EXPLAINER: Was Devon Allen too fast for his own good?

Hurdler Devon Allen did not jump before the starting gun. He was still disqualified for a false start. This sent parts of the athletics world into turmoil.

EUGENE, Ore. (AP) – Hurdler Devon Allen didn’t jump before the starting gun. He was still disqualified for a false start. That sent parts of the athletics world — and also the NFL world, of which he will soon be a part — into a frenzy.

Allen’s DQ for a false start in the 110-meter hurdles came Sunday night, putting a slight damper on an otherwise unworldly performance by the United States at the World Championships in Eugene, Oregon. The Americans won nine medals – a record for one day. It could have been 10 if the retiree native had been allowed to drive the race.

A summary of what happened:

Q: Did Allen really leave the starting blocks too soon?

A: Depends on the definition of early. The sensors in the starting blocks measure the so-called “reaction time”, i.e. the time it takes for a runner’s foot to leave the block after the starting gun has been fired. Of course, if a runner leaves the starting block before the gun goes off, that’s an easy decision. But there’s also a rule that says it’s a false start if a runner abandons the race within 0.1 seconds AFTER the shot is fired – the idea being that no one could react to the shot that quickly.

Q: What happened to Allen?

A: His reaction time was measured at 0.099 seconds. That’s a thousandth of a second too fast. He stayed near the starting line after receiving his red card and watched the replay on an infield monitor. At the end of the day though, rules are rules and Allen went back under the stadium to watch Grant Holloway win the gold medal.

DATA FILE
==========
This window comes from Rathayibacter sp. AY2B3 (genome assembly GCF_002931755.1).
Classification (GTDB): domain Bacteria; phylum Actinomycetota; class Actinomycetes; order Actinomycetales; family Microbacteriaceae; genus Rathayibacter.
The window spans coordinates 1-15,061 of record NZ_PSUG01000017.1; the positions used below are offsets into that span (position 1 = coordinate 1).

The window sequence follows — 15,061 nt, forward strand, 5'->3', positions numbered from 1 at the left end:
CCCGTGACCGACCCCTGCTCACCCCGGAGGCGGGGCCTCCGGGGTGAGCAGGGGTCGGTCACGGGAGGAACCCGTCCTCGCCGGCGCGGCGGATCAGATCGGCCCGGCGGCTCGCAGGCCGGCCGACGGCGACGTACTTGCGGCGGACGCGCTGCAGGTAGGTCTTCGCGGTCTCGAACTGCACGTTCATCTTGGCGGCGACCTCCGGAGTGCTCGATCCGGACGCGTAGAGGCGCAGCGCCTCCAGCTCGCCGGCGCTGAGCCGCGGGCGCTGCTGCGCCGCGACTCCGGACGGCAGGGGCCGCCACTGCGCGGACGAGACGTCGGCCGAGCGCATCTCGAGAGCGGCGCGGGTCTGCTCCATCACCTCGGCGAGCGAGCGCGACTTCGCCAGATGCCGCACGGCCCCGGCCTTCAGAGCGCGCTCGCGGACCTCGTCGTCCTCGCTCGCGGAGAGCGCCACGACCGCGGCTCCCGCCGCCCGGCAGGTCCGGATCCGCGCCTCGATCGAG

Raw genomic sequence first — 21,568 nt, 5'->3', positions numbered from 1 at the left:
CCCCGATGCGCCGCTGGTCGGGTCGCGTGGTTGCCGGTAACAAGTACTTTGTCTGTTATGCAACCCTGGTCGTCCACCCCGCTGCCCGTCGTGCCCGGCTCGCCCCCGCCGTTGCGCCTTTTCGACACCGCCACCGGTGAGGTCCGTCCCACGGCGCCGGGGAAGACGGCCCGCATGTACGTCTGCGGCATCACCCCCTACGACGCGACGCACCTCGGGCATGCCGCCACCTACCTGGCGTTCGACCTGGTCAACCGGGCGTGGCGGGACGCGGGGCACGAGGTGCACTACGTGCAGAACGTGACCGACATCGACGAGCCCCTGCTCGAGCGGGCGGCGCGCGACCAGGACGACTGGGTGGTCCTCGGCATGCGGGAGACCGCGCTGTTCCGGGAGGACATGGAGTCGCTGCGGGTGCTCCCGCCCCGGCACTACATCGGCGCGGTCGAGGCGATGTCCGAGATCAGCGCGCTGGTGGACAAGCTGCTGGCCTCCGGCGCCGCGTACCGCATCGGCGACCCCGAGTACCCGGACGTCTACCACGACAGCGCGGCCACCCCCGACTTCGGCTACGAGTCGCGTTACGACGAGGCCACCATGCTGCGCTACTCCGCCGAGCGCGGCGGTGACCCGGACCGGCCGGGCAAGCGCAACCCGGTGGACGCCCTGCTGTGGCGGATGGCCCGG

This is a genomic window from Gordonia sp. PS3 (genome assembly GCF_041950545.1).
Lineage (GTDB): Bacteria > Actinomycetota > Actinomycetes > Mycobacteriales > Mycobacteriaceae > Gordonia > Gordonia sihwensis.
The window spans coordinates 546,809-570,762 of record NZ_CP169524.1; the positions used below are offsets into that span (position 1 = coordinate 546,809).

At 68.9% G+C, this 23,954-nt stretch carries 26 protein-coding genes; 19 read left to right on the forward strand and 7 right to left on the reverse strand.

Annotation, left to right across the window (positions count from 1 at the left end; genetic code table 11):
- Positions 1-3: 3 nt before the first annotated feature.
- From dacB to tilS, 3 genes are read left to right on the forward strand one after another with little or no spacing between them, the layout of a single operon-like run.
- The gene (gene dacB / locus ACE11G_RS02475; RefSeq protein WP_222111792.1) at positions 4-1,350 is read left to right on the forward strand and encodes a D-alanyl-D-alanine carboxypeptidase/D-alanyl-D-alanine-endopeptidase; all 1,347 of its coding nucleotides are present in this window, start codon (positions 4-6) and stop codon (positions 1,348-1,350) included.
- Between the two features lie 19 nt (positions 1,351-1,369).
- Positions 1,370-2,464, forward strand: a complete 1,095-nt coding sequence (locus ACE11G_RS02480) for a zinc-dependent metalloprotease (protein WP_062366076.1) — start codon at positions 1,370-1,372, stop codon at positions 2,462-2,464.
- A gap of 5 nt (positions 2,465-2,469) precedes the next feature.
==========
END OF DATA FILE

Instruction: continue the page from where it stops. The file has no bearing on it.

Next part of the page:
A: There has been a flurry of activity on social media stating that this is not the case. One element that stands out: In the semifinals, Allen’s reaction time was 0.101 seconds – an indication that he was either very lucky back then. Or, considering what happened a few hours later in the Finals, an athlete who was wide receiver in Oregon and gets a tryout with the Philadelphia Eagles might have some otherworldly reflexes that even those next to him have compete on the track often do not match.

Q: What about those starting blocks?

A: In an almost comical episode last year at the Olympic trials at the same stadium, nine restarts were required in a single day – five in the women’s 110 hurdles and four in the women’s 400 hurdles – due to malfunctions in the starting blocks. Nobody was disqualified. There was no word on whether the same technology existed on worlds.

Q: Why didn’t Allen get a warning?

A: A first false start used to result in a caution for the entire field, then the next false start resulted in a DQ. But officials changed that rule in 2010, largely because false starts were rampant and slowed the pace of meetings. One of the most prominent casualties of the new rule was none other than Usain Bolt, whose false start at the 2011 World Championships cost him a shot at the 100m title.

Q: What’s next for Allen?

A: Training camp with the Philadelphia Eagles beginning July 26th. EXPLAINER: Was Devon Allen too fast for his own good?

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